The vacuum created by the uncertainty over this year’s Kashif and Shanghai football tournament could probably be aptly filled by the President’s Cup knockout tournament for which the Georgetown Foot-ball Association (GFA) has submitted a proposal and which could feature the top eight premier teams in the city and the top two first division Georgetown clubs along with teams from Linden, Essequi-bo and even Orealla. There is only one problem with this hypothesis.
Despite the submission of a proposal by the GFA to the Ministry of Culture, Youth and Sport, there is still no agreement between the two sides on how and when the six million dollars set aside for the tournament that bears the stamp of President Bharrat Jagdeo, will be doled out. According to knowledgeables within the GFA, the proposal covered how the money will be spent including prize monies and how the teams will benefit.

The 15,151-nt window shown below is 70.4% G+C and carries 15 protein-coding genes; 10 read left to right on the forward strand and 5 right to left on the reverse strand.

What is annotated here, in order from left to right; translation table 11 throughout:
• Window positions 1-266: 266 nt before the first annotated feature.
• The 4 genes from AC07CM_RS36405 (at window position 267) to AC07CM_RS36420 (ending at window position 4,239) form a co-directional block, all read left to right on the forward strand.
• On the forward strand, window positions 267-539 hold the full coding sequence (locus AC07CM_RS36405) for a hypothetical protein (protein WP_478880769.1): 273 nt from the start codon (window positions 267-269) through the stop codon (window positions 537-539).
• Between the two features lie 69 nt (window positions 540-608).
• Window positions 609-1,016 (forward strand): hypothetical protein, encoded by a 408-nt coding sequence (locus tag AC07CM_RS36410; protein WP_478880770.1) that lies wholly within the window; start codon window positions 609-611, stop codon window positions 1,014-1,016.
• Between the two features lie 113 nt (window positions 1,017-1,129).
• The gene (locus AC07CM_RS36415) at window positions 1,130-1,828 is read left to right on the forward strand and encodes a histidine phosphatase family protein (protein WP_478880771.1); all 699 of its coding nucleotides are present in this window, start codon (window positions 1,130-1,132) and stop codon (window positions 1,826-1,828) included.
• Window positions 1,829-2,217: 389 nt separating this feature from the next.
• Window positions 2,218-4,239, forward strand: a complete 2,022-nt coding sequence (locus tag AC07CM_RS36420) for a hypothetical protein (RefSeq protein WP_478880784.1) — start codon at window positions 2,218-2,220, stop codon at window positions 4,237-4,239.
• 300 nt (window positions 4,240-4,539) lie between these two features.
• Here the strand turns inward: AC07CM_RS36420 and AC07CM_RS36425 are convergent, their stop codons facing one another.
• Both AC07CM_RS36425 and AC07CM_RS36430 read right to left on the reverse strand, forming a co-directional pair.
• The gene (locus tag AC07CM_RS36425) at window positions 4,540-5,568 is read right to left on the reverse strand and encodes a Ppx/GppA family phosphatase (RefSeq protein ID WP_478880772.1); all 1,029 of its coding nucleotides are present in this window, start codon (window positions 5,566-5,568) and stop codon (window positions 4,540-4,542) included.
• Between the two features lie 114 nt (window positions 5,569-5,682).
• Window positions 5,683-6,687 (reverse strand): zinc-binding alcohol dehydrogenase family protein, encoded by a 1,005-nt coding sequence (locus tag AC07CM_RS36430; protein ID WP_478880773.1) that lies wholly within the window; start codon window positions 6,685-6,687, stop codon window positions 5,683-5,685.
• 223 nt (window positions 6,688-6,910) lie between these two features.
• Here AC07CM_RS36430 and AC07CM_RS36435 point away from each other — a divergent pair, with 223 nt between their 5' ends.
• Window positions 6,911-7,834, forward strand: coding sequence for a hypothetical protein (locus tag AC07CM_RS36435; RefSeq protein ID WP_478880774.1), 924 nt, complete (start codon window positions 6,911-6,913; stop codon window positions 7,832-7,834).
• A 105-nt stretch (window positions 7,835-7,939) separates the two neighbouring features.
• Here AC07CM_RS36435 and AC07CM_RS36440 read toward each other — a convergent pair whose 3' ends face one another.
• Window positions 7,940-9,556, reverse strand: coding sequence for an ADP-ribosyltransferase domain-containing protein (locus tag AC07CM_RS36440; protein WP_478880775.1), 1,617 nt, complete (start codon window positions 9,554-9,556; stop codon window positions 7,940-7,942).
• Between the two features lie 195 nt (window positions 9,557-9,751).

“But they now asking for our projected gate receipts and what we are putting into the tournament money wise when we know these kinds of questions never really applied before,” one GFA source said. The source did not say outside of the apparent new approach, what the problem was with complying with such a request.
Stabroek Sport understands that the Ministry was not impressed with the proposal that was submitted and suggested that the GFA re-draft the document, spelling out specifics and structuring the proposal in a ‘professional manner.’ Stabroek Sport also understands that the GFA agreed with this suggestion and was to have resubmitted the proposal but so far nothing has been forthcoming.
Meanwhile, the man under whose leadership the President’s Cup saw its advent, Odinga Lumumba, says President Jagdeo’s sponsorship of six million dollars, to the best of his knowledge, was a one off shot, and sporting bodies including the GFA now had to satisfy the Ministry of Sport’s criteria for tapping into funds from the one hundred million dollars allocated for sport this year. Lumumba also pointed out that the President’s Cup was initially sponsored by businessman and civil rights activist Peter Ramsaroop.